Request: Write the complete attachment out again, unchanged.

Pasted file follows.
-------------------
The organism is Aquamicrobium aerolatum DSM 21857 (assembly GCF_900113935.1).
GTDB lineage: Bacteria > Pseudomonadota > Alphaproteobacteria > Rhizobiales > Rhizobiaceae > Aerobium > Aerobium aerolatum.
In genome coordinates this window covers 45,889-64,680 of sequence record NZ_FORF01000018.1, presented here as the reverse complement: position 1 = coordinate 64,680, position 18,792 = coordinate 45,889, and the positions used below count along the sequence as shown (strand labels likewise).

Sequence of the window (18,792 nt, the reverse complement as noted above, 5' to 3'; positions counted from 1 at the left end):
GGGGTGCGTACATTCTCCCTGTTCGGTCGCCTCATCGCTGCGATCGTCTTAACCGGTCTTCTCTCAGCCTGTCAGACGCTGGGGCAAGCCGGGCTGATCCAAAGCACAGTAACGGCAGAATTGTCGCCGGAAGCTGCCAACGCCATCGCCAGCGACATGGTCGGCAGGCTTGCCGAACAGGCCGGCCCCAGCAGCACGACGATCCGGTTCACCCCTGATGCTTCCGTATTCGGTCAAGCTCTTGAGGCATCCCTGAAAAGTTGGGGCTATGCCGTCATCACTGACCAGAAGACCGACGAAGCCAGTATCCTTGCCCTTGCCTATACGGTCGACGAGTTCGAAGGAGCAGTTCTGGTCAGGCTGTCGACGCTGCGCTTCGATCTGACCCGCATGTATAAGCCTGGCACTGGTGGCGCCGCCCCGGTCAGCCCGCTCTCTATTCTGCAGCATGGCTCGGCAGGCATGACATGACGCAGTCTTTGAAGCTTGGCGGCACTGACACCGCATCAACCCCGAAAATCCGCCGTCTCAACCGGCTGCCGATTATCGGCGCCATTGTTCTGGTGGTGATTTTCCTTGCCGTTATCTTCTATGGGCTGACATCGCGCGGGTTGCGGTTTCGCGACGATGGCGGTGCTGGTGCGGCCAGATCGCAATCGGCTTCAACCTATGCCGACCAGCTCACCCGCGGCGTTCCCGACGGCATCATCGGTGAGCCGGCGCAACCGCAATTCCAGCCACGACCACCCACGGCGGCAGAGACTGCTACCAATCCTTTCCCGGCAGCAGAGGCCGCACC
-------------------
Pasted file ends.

The organism is Aquamicrobium aerolatum DSM 21857 (assembly GCF_900113935.1).
GTDB lineage: Bacteria > Pseudomonadota > Alphaproteobacteria > Rhizobiales > Rhizobiaceae > Aerobium > Aerobium aerolatum.
In genome coordinates this window covers 45,889-64,680 of sequence record NZ_FORF01000018.1, presented here as the reverse complement: position 1 = coordinate 64,680, position 18,792 = coordinate 45,889, and the positions used below count along the sequence as shown (strand labels likewise).

Sequence of the window (18,792 nt, the reverse complement as noted above, 5' to 3'; positions counted from 1 at the left end):
GGGGTGCGTACATTCTCCCTGTTCGGTCGCCTCATCGCTGCGATCGTCTTAACCGGTCTTCTCTCAGCCTGTCAGACGCTGGGGCAAGCCGGGCTGATCCAAAGCACAGTAACGGCAGAATTGTCGCCGGAAGCTGCCAACGCCATCGCCAGCGACATGGTCGGCAGGCTTGCCGAACAGGCCGGCCCCAGCAGCACGACGATCCGGTTCACCCCTGATGCTTCCGTATTCGGTCAAGCTCTTGAGGCATCCCTGAAAAGTTGGGGCTATGCCGTCATCACTGACCAGAAGACCGACGAAGCCAGTATCCTTGCCCTTGCCTATACGGTCGACGAGTTCGAAGGAGCAGTTCTGGTCAGGCTGTCGACGCTGCGCTTCGATCTGACCCGCATGTATAAGCCTGGCACTGGTGGCGCCGCCCCGGTCAGCCCGCTCTCTATTCTGCAGCATGGCTCGGCAGGCATGACATGACGCAGTCTTTGAAGCTTGGCGGCACTGACACCGCATCAACCCCGAAAATCCGCCGTCTCAACCGGCTGCCGATTATCGGCGCCATTGTTCTGGTGGTGATTTTCCTTGCCGTTATCTTCTATGGGCTGACATCGCGCGGGTTGCGGTTTCGCGACGATGGCGGTGCTGGTGCGGCCAGATCGCAATCGGCTTCAACCTATGCCGACCAGCTCACCCGCGGCGTTCCCGACGGCATCATCGGTGAGCCGGCGCAACCGCAATTCCAGCCACGACCACCCACGGCGGCAGAGACTGCTACCAATCCTTTCCCGGCAGCAGAGGCCGCACC